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Neeli Raag: An ode to India’s dying indigo trade

Melanie P Kumar | Updated on June 14, 2019 Published on June 14, 2019

Colour controversy: The indigo remains one of the most enduring symbols of the British Empire’s exploitation of Indian farmers

Film-maker Swati Dandekar’s latest documentary looks at the lives of those involved in the making of the once-coveted dye

The expression ‘true-blue’ had no meaning for Yellappa. But the indigo dyer from Uravakonda, a village in Andhra Pradesh’s Anantapur district, had dedicated his life to the colour that seldom fades — just like the unflinching loyalty of a true-blue supporter or friend.

Yellappa’s lifelong affair with indigo wouldn’t have gone beyond the community of dyers in Uravakonda had it not been for Swati Dandekar, a 51-year-old film-maker currently based in Bengaluru. He is the adhesive that binds the narrative of Neeli Raag, her 85-minute documentary film on the making of indigo and the lives of those involved in the trade.

Film-maker Swati Dandekar

 

Sadly, though, one doesn’t see Yellappa in the film that premièred at the Jio MAMI Mumbai Film Festival in October 2018. The master craftsman passed away while Neeli Raag was in the planning stage. “I came across Yellappa’s story in a magazine I read at the residence of Uzramma Bilgrami [founder of the Andhra Chapter of Dastkar] in Hyderabad,” says Dandekar. “I was working on another documentary at the time. I finished that in 2011 and then decided to drive down to Uravakonda for a meeting with Yellappa,” she adds.

Like many Indians, Dandekar had relegated indigo to the annals of East India Company’s oppressive reign in India. But the encounter with the “living history” of indigo was an eye-opener for the film-maker, who was exposed to world cinema during her days as a communications student at Mumbai’s Sophia Polytechnic. The visit to Yellappa’s house introduced Dandekar to his passion and involvement in the “magical process” of indigo-making and his role in training others in the same. But while she scouted for funds to make the film, Yellappa died at the age of 75. “It was a huge setback and I was unsure about going ahead. He was meant to be the pivotal character,” she says. But Dandekar, who heads the film programme at Bengaluru’s Srishti Institute of Art Design and Technology, decided to go ahead nonetheless.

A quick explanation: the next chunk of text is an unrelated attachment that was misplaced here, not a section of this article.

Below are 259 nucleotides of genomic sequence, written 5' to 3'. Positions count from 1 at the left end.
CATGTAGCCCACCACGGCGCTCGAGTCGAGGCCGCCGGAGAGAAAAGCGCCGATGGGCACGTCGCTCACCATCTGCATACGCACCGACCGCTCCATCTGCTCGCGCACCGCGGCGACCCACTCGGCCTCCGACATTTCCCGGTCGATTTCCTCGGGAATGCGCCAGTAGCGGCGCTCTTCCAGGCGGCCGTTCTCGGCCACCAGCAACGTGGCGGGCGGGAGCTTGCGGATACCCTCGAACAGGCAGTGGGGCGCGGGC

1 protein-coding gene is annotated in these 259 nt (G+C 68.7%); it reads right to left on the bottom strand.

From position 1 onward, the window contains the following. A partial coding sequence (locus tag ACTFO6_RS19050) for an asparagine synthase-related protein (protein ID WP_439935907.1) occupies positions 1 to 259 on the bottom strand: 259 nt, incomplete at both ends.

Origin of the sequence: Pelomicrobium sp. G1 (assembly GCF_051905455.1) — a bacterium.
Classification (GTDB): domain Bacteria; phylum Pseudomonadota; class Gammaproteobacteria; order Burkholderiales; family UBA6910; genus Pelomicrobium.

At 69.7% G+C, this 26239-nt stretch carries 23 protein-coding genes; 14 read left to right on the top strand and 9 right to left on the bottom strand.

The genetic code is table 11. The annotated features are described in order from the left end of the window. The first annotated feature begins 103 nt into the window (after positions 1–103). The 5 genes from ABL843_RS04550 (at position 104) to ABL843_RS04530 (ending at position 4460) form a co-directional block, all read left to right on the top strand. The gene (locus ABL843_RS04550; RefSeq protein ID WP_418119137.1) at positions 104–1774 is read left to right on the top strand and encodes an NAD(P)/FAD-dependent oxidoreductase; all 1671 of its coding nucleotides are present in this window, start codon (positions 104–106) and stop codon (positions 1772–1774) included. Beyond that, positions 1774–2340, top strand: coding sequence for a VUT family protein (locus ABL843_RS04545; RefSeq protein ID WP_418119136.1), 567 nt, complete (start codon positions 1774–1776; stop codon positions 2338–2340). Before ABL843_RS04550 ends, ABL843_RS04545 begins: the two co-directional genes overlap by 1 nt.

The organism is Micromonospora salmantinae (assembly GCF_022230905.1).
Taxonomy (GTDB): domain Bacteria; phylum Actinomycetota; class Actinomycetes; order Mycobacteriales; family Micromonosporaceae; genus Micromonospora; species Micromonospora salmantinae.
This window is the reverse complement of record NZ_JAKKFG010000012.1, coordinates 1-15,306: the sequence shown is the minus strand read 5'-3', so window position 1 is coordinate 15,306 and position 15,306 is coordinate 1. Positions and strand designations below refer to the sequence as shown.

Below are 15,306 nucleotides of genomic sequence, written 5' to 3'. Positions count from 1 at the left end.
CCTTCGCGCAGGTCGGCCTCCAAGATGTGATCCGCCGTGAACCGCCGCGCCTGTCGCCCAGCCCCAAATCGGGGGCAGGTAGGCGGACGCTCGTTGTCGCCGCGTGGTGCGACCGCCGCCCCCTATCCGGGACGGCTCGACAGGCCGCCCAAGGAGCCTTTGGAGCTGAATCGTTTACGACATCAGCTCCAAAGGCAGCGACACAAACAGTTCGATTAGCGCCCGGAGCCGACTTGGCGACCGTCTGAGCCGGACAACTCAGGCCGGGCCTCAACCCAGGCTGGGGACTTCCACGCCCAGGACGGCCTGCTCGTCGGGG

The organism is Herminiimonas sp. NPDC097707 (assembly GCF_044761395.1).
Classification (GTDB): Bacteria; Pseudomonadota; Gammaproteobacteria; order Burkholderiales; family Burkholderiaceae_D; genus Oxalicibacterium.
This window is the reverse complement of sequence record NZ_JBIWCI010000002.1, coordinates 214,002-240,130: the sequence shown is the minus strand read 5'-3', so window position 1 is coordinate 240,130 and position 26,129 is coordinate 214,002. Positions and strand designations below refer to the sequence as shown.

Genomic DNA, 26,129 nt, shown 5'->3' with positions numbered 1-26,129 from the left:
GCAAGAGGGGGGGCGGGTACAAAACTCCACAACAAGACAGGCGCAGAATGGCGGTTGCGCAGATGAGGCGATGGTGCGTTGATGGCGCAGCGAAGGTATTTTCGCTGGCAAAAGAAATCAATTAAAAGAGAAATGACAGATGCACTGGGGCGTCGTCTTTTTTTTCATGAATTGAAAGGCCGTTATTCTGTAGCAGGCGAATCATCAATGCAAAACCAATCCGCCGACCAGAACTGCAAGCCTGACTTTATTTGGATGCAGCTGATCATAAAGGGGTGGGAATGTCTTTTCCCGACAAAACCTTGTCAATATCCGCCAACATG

She built the narrative around Yellappa’s contribution to the dying art, with stories of the people he had trained and their struggle for survival in a shrinking market. Her confidence was bolstered by the Films Division of India’s decision to sponsor the project. The making of Neeli Raag took three years — one year for research and two for shooting and post-production. It is available in several Indian languages with English subtitles. It has been shown in cities across the country — including a recent screening at the Indian Institute of Human Settlement in Bengaluru. Dandekar adds that the film might also be aired on Doordarshan.

Some of the characters in Neeli Raag are Odhelu, Mallikarjuna, Anbazhagan and the Khatri brothers. Each of them shares tales of how they came into the trade and the challenges that their work is riddled with. The biggest reason for thetheir losses they suffer is the use of synthetic colours. These are cheaper than the natural dye, apart from being harmful for the environment. There is some demand for indigo in the West, especially Europe. Closer home, retail chains such as Anokhi and Fabindia have a range of garments that uses the dye.

During her research for Neeli Raag, Dandekar came across the interesting story of a schoolteacher in Bihar. The cultivation of the leaf-based dye in Bihar — like in other parts of the country — is on the decline. “There was no one in Bihar to teach him the art of making indigo,” says Dandekar. He eventually travelled to the south to learn it. Dandekar might get to explore this story in another film.

Bihar’s relationship with indigo, which is one of the most enduring symbols of exploitation of farmers in British India, goes back to the 1750s. It was produced in huge quantities for export to China, the UK and Europe. The miserable plight of the cultivators and the farmers inspired Mohandas Karamchand Gandhi to launch the historic Champaran Satyagraha in 1916.

Dandekar’s use of blue and green motifs — the blue that refuses to fade from the hands of the dyer, for example, as well as the green of the indigo leaves — lends warmth to the visual quotient of Neeli Raag. But it’s the human condition, according to Dandekar, that has appealed the most to viewers. It is also what drew her to the subject. An admirer of films such as Leni Riefenstahl’s Triumph of the Will (1935) and Anand Patwardhan’s Bombay, Our City (1985), Dandekar is also the maker of Water and a City. It looks at the journey of water into and out of urban homes. Along the way, it also examines issues such as access to water for the poor and the politics of water pricing.

On the lookout for a new subject, she is, meanwhile, enjoying the role of a teacher.

Melanie P Kumar is a Bengaluru-based writer

Published on June 14, 2019
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